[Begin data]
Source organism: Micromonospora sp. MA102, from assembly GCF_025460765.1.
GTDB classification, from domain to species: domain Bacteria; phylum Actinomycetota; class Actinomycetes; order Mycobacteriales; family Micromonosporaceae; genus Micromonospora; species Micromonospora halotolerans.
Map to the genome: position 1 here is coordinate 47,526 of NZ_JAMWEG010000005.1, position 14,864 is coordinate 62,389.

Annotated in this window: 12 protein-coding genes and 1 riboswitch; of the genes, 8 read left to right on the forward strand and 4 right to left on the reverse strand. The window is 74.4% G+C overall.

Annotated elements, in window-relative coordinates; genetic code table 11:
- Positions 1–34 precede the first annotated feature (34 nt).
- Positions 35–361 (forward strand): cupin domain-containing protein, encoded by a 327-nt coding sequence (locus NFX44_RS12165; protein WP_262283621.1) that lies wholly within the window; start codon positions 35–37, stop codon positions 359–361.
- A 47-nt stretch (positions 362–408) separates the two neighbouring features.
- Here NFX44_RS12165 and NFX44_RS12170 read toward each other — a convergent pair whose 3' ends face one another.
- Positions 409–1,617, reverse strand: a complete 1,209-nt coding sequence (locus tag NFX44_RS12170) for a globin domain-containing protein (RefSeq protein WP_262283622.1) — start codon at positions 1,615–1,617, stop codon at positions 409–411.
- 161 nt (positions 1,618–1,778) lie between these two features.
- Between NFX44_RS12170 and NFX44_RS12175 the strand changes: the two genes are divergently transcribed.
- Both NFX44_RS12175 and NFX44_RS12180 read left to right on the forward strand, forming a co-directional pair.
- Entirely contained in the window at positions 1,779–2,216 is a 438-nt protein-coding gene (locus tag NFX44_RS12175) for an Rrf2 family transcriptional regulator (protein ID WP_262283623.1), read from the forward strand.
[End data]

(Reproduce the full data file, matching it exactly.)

Source organism: Micromonospora sp. MA102, from assembly GCF_025460765.1.
GTDB classification, from domain to species: domain Bacteria; phylum Actinomycetota; class Actinomycetes; order Mycobacteriales; family Micromonosporaceae; genus Micromonospora; species Micromonospora halotolerans.
Map to the genome: position 1 here is coordinate 47,526 of NZ_JAMWEG010000005.1, position 14,864 is coordinate 62,389.

Annotated in this window: 12 protein-coding genes and 1 riboswitch; of the genes, 8 read left to right on the forward strand and 4 right to left on the reverse strand. The window is 74.4% G+C overall.

Annotated elements, in window-relative coordinates; genetic code table 11:
- Positions 1–34 precede the first annotated feature (34 nt).
- Positions 35–361 (forward strand): cupin domain-containing protein, encoded by a 327-nt coding sequence (locus NFX44_RS12165; protein WP_262283621.1) that lies wholly within the window; start codon positions 35–37, stop codon positions 359–361.
- A 47-nt stretch (positions 362–408) separates the two neighbouring features.
- Here NFX44_RS12165 and NFX44_RS12170 read toward each other — a convergent pair whose 3' ends face one another.
- Positions 409–1,617, reverse strand: a complete 1,209-nt coding sequence (locus tag NFX44_RS12170) for a globin domain-containing protein (RefSeq protein WP_262283622.1) — start codon at positions 1,615–1,617, stop codon at positions 409–411.
- 161 nt (positions 1,618–1,778) lie between these two features.
- Between NFX44_RS12170 and NFX44_RS12175 the strand changes: the two genes are divergently transcribed.
- Both NFX44_RS12175 and NFX44_RS12180 read left to right on the forward strand, forming a co-directional pair.
- Entirely contained in the window at positions 1,779–2,216 is a 438-nt protein-coding gene (locus tag NFX44_RS12175) for an Rrf2 family transcriptional regulator (protein ID WP_262283623.1), read from the forward strand.